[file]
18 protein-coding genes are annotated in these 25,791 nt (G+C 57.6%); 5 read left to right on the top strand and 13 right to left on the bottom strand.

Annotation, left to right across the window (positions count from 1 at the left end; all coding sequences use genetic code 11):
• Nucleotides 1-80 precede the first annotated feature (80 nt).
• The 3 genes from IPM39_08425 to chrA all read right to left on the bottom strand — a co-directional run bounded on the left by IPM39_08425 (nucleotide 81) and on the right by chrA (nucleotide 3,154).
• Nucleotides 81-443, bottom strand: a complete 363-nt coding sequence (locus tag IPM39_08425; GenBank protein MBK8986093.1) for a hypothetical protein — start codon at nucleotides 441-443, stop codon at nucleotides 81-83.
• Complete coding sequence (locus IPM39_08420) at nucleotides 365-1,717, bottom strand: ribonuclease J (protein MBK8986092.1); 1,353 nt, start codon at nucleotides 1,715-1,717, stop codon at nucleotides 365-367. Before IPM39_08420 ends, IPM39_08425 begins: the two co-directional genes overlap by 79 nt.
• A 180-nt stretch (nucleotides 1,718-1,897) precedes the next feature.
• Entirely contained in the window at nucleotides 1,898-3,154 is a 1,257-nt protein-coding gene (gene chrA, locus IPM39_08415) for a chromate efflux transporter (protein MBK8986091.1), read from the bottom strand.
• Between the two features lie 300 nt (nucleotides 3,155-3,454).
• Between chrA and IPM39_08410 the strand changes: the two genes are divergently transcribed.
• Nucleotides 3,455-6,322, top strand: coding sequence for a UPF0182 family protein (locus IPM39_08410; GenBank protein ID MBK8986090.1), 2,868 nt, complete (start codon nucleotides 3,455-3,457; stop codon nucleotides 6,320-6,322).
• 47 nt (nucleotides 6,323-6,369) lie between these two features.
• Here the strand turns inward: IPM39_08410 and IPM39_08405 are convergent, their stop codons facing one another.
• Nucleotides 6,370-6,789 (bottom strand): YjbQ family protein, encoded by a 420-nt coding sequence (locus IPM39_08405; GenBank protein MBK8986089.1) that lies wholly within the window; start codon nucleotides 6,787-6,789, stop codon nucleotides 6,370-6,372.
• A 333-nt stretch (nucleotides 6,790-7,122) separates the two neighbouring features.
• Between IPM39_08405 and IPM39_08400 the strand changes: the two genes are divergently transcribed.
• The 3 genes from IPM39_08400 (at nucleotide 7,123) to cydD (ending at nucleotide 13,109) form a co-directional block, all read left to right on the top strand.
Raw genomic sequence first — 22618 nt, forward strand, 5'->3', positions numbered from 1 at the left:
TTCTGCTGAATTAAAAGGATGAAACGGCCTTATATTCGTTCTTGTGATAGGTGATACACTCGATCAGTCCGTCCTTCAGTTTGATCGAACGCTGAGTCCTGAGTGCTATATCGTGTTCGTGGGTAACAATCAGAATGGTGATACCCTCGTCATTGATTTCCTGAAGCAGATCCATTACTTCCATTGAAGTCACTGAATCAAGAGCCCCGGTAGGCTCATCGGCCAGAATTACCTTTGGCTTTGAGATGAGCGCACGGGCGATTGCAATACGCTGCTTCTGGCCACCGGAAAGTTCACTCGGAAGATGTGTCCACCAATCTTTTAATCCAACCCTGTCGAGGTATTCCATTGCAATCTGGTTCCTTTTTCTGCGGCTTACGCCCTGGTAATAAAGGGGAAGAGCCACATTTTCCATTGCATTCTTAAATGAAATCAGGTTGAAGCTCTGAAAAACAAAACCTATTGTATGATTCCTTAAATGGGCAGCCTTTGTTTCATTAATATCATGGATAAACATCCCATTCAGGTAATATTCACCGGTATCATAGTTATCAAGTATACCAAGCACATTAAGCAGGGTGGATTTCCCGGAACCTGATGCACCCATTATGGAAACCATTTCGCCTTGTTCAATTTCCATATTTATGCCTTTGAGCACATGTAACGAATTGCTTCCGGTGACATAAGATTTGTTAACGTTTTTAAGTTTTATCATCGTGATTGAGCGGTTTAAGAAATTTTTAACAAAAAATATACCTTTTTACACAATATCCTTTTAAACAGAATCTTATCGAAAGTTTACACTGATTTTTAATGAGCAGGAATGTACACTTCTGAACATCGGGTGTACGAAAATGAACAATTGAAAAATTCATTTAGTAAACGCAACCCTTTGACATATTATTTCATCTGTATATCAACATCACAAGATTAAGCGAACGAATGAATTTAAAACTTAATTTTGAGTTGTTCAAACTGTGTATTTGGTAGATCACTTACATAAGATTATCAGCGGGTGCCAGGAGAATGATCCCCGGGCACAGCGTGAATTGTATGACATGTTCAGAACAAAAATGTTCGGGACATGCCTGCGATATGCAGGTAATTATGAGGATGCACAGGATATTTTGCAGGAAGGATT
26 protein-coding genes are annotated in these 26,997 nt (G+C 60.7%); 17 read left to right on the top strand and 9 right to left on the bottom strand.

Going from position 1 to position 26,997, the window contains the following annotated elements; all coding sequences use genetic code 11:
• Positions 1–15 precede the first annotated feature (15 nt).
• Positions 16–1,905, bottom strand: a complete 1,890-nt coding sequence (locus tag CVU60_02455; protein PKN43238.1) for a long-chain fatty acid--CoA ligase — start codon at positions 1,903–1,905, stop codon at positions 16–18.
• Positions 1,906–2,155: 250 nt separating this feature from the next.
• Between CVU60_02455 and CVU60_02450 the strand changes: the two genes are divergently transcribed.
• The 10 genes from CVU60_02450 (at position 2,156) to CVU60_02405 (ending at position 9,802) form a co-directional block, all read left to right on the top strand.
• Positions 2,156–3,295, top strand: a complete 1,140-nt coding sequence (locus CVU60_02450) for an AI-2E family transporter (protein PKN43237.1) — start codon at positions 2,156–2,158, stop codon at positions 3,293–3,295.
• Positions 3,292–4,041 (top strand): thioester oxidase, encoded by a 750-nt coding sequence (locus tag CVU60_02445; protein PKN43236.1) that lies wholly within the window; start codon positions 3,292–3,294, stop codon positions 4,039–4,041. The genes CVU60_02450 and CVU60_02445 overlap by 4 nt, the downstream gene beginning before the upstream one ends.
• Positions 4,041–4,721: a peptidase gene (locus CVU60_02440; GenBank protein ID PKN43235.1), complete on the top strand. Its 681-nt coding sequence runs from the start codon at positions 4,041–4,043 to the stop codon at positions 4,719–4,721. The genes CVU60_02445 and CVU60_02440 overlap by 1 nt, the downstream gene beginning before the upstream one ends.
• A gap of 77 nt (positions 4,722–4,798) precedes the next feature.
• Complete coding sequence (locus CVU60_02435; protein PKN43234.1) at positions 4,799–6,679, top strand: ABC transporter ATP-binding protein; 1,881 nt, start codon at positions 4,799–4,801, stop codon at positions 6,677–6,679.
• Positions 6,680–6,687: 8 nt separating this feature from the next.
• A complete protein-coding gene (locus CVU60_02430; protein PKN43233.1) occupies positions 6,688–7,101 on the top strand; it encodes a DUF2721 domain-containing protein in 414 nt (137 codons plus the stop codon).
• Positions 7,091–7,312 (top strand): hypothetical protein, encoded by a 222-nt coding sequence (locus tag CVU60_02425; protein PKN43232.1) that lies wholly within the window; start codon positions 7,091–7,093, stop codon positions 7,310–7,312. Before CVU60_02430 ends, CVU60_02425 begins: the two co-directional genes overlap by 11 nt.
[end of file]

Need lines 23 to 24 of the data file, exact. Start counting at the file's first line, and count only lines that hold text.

• Positions 16–1,905, bottom strand: a complete 1,890-nt coding sequence (locus tag CVU60_02455; protein PKN43238.1) for a long-chain fatty acid--CoA ligase — start codon at positions 1,903–1,905, stop codon at positions 16–18.
• Positions 1,906–2,155: 250 nt separating this feature from the next.